Single crochet two together
Insert hook, yarn over, pull up a loop. Yarn over, pull through one loop on the hook.
(2 loops on hook)
Insert hook in the next space (on opposite panel), yarn over, pull up a loop. Yarn over, pull through one loop.
(3 loops on hook)
Yarn over, pull through all three loops on the hook.
How to join the panels:
- If you made the square-bottomed panel mentioned in Part 1, then you can begin joining in the bottom space of your panels.
- For pointy-bottomed panels like mine, skip the first four rows and begin in the fifth row.
- Make all seams in the same direction. Begin from the bottom and work up to the top of the panels, leaving any extra rows loose.
For the first joining stitch, I make what would be a standing-single-crochet-2-together. Whew, that sounds harder than it is! You can begin with a slipknot on the hook, join with a slip stitch, and chain 1 for the first stitch. But let me show you the way I do it, plus some time-saving tips:
Hold the tail behind the hook, and yarn over with the working end of the yarn. Bring the tail back in front of the working yarn under the hook. This makes the first loop of the stitch on your hook.
This loop will need to be "anchored" when you begin the stitch, so this is where it gets a little tricky for beginners: You'll need to hold the loop steady on your hook - and at the same time - You hold the tail against the space you'll work into. When you insert the hook in the space, bring the hook in front of the tail so it gets caught in the stitch.
Now, just like for a single crochet: Yarn over and pull up a loop. (2 loops on hook) The tail should be trapped between the hook and the stitch you worked into.
But unlike a single crochet, we won't complete the stitch. Yarn over.
Pull through only one loop. (2 loops on the hook)
Okay, now it's time to work into the next panel! Keep the working yarn behind the hook, and insert the hook into the opposite space.
Yarn over and pull up a loop. (3 loops on hook)
Yarn over and pull through one loop. (3 loops on hook)
Time to make the pieces become one! Yarn over, and pull through all three loops on the hook.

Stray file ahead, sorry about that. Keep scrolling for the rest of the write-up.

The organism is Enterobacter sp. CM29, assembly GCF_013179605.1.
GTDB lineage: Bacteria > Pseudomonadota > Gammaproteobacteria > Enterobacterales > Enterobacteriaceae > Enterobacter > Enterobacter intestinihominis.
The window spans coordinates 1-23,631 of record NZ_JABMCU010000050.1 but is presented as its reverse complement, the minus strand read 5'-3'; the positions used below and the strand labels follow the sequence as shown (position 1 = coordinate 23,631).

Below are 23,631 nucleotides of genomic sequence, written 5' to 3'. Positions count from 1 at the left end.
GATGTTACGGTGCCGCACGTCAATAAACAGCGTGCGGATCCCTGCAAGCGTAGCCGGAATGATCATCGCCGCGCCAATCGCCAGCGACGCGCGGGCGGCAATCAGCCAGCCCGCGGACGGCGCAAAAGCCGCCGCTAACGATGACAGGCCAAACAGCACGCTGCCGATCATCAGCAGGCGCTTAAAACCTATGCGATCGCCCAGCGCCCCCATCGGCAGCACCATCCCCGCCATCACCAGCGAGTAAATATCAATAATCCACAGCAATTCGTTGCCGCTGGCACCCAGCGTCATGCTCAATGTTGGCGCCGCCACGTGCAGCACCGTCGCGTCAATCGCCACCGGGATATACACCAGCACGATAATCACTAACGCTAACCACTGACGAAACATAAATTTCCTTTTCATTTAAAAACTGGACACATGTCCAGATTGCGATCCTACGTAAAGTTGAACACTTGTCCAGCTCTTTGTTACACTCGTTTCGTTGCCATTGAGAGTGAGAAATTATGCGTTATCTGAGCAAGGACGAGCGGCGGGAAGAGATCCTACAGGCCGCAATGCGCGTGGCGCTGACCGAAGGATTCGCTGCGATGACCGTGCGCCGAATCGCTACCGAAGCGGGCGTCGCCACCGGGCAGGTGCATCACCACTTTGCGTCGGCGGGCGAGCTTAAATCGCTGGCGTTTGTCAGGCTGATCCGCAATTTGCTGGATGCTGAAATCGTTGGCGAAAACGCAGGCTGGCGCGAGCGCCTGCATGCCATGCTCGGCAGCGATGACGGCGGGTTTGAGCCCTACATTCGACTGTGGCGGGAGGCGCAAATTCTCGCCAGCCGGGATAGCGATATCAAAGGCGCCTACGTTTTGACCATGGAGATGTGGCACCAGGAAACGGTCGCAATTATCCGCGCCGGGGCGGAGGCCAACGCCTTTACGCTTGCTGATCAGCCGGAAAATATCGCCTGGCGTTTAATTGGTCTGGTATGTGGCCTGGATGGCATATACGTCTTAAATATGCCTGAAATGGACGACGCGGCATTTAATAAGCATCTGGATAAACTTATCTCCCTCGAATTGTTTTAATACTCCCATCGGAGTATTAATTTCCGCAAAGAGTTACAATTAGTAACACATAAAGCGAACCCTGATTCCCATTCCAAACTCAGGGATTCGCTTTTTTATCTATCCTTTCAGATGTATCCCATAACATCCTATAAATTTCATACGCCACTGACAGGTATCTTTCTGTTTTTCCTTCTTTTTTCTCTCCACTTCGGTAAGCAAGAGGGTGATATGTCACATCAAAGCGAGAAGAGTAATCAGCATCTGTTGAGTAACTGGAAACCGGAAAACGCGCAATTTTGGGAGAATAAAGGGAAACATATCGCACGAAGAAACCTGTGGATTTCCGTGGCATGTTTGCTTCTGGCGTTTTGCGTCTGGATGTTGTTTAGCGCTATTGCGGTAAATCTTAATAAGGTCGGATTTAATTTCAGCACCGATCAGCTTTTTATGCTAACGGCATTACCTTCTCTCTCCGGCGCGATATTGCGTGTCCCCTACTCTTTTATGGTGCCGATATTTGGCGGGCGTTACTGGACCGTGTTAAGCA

Want to save some time? Here's where you can weave in your bottom tail as you work. bring that tail up and over your working yarn before making the next stitch.
For the height of the double crochet stitches I used in the panels, I made two joining stitches in each space... But that wasn't enough.
Because three joining stitches in a space made the seam puff up a bit, I added a chain space between rows. This is a great place to wrap the tail all the way around the working yarn (if you're working over it).
In each remaining space, make two single-crochet-two-together, then chain 1.
Don't chain-1 after the last stitch! Just bind off.
Here, I'm working the seam next to an armhole panel. The seam is worked in each space of the regular panel, but the remaining rows of the armhole panel are left un-worked. In the seam below that, you can see that two rows of the regular panel were left open where it joins to a shorter panel.
We'll be working around those uneven spaces in the next part of the tutorial. Until then, there's a lot of joining to do! Before we close, let me show you where I ran into a problem with mine... You might find a great tip here:
I found myself having no problem while I was using myself as the template for my top... But in the middle of creation, my dummy (the dress form) finally arrived. I started using it to fit my top, and "thankfully" discovered that the back was just a little too small... So, I added a panel.
Now ready to assemble the final pieces! I pinned them together on the dummy one last time to make sure...
And after I joined the whole thing together, I realized that I had been a dummy. The dress form only goes down to a size small. I'm an extra-small. Maybe even an extra-extra small, if such a thing exists. (I exist, so I guess is does...)
Which is where I'll give you that golden tip: It's easy to frog around the tails if you worked over them the way I showed you... But leave your end tails out! I had started to "save time" by weaving in some of my ends... Like, across the whole back piece. As in, the part I now had to rip back.
Luckily (?), I have much practice in picking out my ends.
A little yarn wasted with the seam and extra panel made, but no endless frogging of a project worked in the round!
There's not much I can do about the extra panel, but I can reuse the yarn from the seam to rejoin the existing panels.
And hey! I even came up with another variation before I put it back together... The armhole seams ended up in a way that made me think crossed straps would be cute on this top:
Well, mine was in one piece again in no time! There's still just a tiny bit of extra room when I try it on, but we want it that way! Coming up in the next part of the tutorial, I'll show you how we'll clean up those edges around the uneven panels.